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Dynamic Dubs raise the bar

DUBLIN footballers got the job done over 70 minutes on Saturday night. What happened in stoppage time merely iced the scoring difference cake.

As the final curtain came down on this year's Spring Series at Croke Park, an improbable nine points separated Dublin from Donegal.

This was thanks to Bryan Cullen's swashbuckling goal 25 seconds into added time; and then a second from Diarmuid Connolly, whose shot squeezed through Paul Durcan. The Vincent's man sauntered through acres of glorious space where once -- last August -- he'd have run into a Donegal brick wall.

The margin was obviously unkind on opponents who had drawn level in the 55th minute, but the moment Michael Murphy hobbled off with a knee injury soon afterwards, the game was effectively up.

Murphy is not just Donegal's attacking totem -- he is their attack. That may sound glibly dismissive of Patrick McBrearty -- a teenager of towering promise -- but that's how it seemed on Saturday night, especially in the absence of the hamstrung Colm McFadden.

In fairness to Donegal, their on-field alignment was more attack- oriented than last August, when they played 14 men behind the ball and invited Dublin to try their luck at breaching Fort Knox.

But, still, Murphy was at the centre of everything -- his six-point haul included two fine efforts from play and several booming deadball kicks.

It might be stretching credulity to say Dublin would have lost if Murphy had stayed in the full of his health: Jim McGuinness would only go so far as to argue (not unreasonably) that it would have been a "lot tighter" at the finish.

But the encouraging part for his counterpart, Pat Gilroy, is that Dublin aren't remotely so reliant on one attacking talisman.

They've been without Bernard Brogan all spring. On Saturday night, his brother, Alan, departed with a minor calf problem on the half-hour mark.

Eoghan O'Gara, who started March in a scoring flourish against Laois, ends the month on the injured list.

And, yet, the All-Ireland champions still conspired to shoot 2-16 -- all bar three points from play. They had 12 different scorers on the night. The two Deans, Rock and the livewire Kelly, came off the bench and landed a point apiece.

Afterwards, Gilroy pronounced he was happy with Dublin's intensity (a black mark against Down) and delighted, too, that their Division One semi-final fate is now in their own hands.

"They're going to be two tough games to get points from," he warned, looking ahead to next Saturday's trip to Mayo and then their Easter Sunday expedition to Cork.

If Dublin defeat Mayo in Castlebar they will ensure themselves a semi-final berth.

"I know the Armagh game turned out to be fairly easy for us in the end, but they were all tough games this year.

2It will be hard to get two points out of those last two, but I'd say two should be enough to get into the play-offs. It was important -- a win was very important."

This performance was not without its ropey patches, especially after half-time when the Murphy-inspired visitors drew level with four unanswered points inside eight minutes.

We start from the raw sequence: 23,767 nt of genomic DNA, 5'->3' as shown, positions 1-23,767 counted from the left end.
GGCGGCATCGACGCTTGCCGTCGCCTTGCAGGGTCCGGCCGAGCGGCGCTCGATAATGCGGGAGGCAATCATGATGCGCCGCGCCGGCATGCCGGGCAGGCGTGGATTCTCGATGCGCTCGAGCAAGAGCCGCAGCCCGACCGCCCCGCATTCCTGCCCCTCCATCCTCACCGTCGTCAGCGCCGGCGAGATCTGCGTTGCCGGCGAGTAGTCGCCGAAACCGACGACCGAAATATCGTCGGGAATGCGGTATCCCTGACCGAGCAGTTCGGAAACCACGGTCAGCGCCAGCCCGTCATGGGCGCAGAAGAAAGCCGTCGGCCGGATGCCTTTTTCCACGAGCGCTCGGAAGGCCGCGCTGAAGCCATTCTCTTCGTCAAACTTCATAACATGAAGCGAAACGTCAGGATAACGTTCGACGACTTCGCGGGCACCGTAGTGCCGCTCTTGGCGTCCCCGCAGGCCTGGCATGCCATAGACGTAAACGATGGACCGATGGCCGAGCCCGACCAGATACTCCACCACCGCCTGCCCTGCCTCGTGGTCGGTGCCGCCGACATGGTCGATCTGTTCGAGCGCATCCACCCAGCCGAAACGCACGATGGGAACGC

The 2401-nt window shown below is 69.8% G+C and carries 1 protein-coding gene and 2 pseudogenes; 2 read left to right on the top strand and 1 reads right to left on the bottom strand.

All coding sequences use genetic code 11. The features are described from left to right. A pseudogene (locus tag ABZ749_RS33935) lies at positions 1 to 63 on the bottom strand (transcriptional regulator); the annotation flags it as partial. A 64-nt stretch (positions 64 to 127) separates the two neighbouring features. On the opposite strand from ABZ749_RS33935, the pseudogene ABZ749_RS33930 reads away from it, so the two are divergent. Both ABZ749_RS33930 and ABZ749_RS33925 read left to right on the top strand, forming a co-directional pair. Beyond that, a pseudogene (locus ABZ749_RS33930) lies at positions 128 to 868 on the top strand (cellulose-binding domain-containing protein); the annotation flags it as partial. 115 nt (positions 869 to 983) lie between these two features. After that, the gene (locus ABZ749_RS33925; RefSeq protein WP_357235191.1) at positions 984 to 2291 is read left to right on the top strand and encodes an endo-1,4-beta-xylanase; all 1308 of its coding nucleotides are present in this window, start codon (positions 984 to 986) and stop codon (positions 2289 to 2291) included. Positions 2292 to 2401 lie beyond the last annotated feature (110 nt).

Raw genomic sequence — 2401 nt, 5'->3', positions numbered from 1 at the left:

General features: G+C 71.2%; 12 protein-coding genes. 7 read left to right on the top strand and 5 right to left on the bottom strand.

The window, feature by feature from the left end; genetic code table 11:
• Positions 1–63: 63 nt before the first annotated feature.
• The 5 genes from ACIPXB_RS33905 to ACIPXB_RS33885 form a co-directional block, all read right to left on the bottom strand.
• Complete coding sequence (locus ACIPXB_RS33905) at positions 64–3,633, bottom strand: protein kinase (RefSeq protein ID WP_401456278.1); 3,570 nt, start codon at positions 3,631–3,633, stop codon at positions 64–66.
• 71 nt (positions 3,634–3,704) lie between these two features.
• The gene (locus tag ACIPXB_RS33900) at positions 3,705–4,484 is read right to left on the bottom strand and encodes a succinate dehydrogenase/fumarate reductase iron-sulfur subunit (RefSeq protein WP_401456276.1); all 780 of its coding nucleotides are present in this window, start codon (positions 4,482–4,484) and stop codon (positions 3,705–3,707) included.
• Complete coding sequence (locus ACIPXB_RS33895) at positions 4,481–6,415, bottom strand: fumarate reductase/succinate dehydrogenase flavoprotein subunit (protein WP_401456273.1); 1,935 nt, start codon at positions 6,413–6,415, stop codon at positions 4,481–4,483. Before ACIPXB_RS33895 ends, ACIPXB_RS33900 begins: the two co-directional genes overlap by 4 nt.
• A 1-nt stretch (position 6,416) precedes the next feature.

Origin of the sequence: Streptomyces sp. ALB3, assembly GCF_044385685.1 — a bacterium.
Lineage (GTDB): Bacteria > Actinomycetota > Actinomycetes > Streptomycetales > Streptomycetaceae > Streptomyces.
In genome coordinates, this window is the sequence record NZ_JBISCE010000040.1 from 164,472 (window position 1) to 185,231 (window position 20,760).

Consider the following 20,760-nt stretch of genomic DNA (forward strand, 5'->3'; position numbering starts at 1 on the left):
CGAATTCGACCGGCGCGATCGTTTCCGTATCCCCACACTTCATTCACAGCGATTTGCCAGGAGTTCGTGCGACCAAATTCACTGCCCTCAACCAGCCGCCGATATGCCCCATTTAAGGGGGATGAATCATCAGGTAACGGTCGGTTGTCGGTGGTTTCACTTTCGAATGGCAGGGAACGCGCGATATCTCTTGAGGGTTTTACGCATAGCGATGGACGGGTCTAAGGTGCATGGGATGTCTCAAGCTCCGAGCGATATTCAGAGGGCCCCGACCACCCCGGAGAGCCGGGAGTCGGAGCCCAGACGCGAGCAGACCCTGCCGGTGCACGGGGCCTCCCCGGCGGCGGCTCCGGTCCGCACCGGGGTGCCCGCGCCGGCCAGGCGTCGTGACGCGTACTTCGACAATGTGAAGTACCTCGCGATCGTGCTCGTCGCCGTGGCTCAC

During this period, Dublin were turning over ball wastefully around the middle and you wondered if a relatively callow attack could chisel out the scores required in a white-knuckle ride to the finish.

"We gave them that opportunity with a lot of mistakes," Gilroy lamented.

"But I suppose we ended up with a fairly inexperienced team, and you'd have to be pleased by the way they turned it around in the last 15 minutes."

Different players stood up at different moments. Kevin McManamon wasn't foot-perfect but he frequently troubled Donegal's defence with his dynamism and directness -- his 0-3 haul would have read 1-2 but for a brilliant tip-over by Durcan.


But Dublin's best forward on the night, by our reckoning, was Cullen. This marginal vote was sealed by his stunning late goal, when he exploded through two would-be tacklers and then went for the jugular ... but even before that, the Sky Blue skipper had been busy around the breaks, showed his aerial prowess on Durcan's kickout, and kicked a sweet early point into the bargain.

While Dublin step up their play-off quest, Donegal are locked in a last-day relegation battle and will, more than likely, need to beat Armagh in Ballybofey.

Worryingly, for a team with such a parsimonious record through all of last year, they have leaked 8-64 in six league outings -- twice being plundered for 2-16.

"I don't think our fitness levels are at the same level as Dublin and you'd expect that," McGuinness reflected. "Generally speaking, we'll take a lot of positives."

And what did he make of Dublin? "In the first half they were very direct, even more so than last year," the Donegal boss replied. "They got at us very, very quickly and backed themselves to take us on. Kevin McManamon backed himself, Alan Brogan, Diarmuid Connolly... they've got great pace.

"Even the goal Bryan Cullen scored at the end, it came from nothing really.

"It was just in a split-second he decided to go and it was almost too late for the defenders to react, particularly when they're fatigued.

"They have that directness and a long-ball game from the middle of the park.

"When they don't kick it, they really go at you aggressively with it and I think it's a good mixture," McGuinness concluded.